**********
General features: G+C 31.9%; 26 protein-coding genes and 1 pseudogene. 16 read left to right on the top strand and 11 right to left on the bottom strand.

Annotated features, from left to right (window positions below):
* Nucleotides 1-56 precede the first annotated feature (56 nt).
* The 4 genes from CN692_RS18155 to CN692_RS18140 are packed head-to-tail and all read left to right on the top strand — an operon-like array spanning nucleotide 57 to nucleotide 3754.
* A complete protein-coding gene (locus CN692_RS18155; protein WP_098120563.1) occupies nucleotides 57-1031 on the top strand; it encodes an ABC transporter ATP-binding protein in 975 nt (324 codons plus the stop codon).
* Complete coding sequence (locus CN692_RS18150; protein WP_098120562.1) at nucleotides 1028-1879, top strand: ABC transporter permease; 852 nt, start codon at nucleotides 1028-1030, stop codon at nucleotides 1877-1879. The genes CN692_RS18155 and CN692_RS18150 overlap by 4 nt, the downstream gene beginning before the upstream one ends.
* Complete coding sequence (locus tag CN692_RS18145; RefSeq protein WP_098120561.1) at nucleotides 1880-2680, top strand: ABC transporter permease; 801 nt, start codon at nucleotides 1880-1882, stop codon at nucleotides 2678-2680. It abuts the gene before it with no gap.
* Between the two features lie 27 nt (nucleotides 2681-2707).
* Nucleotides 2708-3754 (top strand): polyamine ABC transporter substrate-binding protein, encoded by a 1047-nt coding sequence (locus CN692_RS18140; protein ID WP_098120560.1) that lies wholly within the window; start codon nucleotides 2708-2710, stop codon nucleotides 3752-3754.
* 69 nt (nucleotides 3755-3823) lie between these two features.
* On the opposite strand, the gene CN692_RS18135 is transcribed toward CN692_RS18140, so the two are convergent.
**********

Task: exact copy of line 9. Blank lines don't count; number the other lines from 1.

* Nucleotides 2708-3754 (top strand): polyamine ABC transporter substrate-binding protein, encoded by a 1047-nt coding sequence (locus CN692_RS18140; protein ID WP_098120560.1) that lies wholly within the window; start codon nucleotides 2708-2710, stop codon nucleotides 3752-3754.